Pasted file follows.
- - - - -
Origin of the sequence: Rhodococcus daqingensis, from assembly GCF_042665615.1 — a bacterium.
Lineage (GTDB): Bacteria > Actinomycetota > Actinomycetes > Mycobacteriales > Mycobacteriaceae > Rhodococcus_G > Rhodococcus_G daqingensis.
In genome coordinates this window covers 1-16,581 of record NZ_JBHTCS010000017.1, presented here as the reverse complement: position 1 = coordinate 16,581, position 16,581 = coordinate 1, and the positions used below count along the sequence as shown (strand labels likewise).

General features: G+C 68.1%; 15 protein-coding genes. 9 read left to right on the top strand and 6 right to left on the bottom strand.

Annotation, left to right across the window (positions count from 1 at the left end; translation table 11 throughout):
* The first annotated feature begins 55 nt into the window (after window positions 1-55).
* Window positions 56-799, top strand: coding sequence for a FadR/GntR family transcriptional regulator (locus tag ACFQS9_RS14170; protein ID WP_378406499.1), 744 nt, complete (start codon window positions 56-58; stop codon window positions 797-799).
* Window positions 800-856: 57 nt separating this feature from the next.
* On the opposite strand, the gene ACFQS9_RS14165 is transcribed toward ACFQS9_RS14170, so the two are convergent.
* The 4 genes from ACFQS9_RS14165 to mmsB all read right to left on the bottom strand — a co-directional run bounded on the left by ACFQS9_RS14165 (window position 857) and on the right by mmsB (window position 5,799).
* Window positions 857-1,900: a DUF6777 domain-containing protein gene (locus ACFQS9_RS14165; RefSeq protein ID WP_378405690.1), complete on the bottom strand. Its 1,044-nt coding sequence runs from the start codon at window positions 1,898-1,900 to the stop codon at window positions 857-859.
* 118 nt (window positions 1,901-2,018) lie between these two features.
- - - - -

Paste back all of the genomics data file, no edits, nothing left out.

Origin of the sequence: Rhodococcus daqingensis, from assembly GCF_042665615.1 — a bacterium.
Lineage (GTDB): Bacteria > Actinomycetota > Actinomycetes > Mycobacteriales > Mycobacteriaceae > Rhodococcus_G > Rhodococcus_G daqingensis.
In genome coordinates this window covers 1-16,581 of record NZ_JBHTCS010000017.1, presented here as the reverse complement: position 1 = coordinate 16,581, position 16,581 = coordinate 1, and the positions used below count along the sequence as shown (strand labels likewise).

General features: G+C 68.1%; 15 protein-coding genes. 9 read left to right on the top strand and 6 right to left on the bottom strand.

Annotation, left to right across the window (positions count from 1 at the left end; translation table 11 throughout):
* The first annotated feature begins 55 nt into the window (after window positions 1-55).
* Window positions 56-799, top strand: coding sequence for a FadR/GntR family transcriptional regulator (locus tag ACFQS9_RS14170; protein ID WP_378406499.1), 744 nt, complete (start codon window positions 56-58; stop codon window positions 797-799).
* Window positions 800-856: 57 nt separating this feature from the next.
* On the opposite strand, the gene ACFQS9_RS14165 is transcribed toward ACFQS9_RS14170, so the two are convergent.
* The 4 genes from ACFQS9_RS14165 to mmsB all read right to left on the bottom strand — a co-directional run bounded on the left by ACFQS9_RS14165 (window position 857) and on the right by mmsB (window position 5,799).
* Window positions 857-1,900: a DUF6777 domain-containing protein gene (locus ACFQS9_RS14165; RefSeq protein ID WP_378405690.1), complete on the bottom strand. Its 1,044-nt coding sequence runs from the start codon at window positions 1,898-1,900 to the stop codon at window positions 857-859.
* 118 nt (window positions 1,901-2,018) lie between these two features.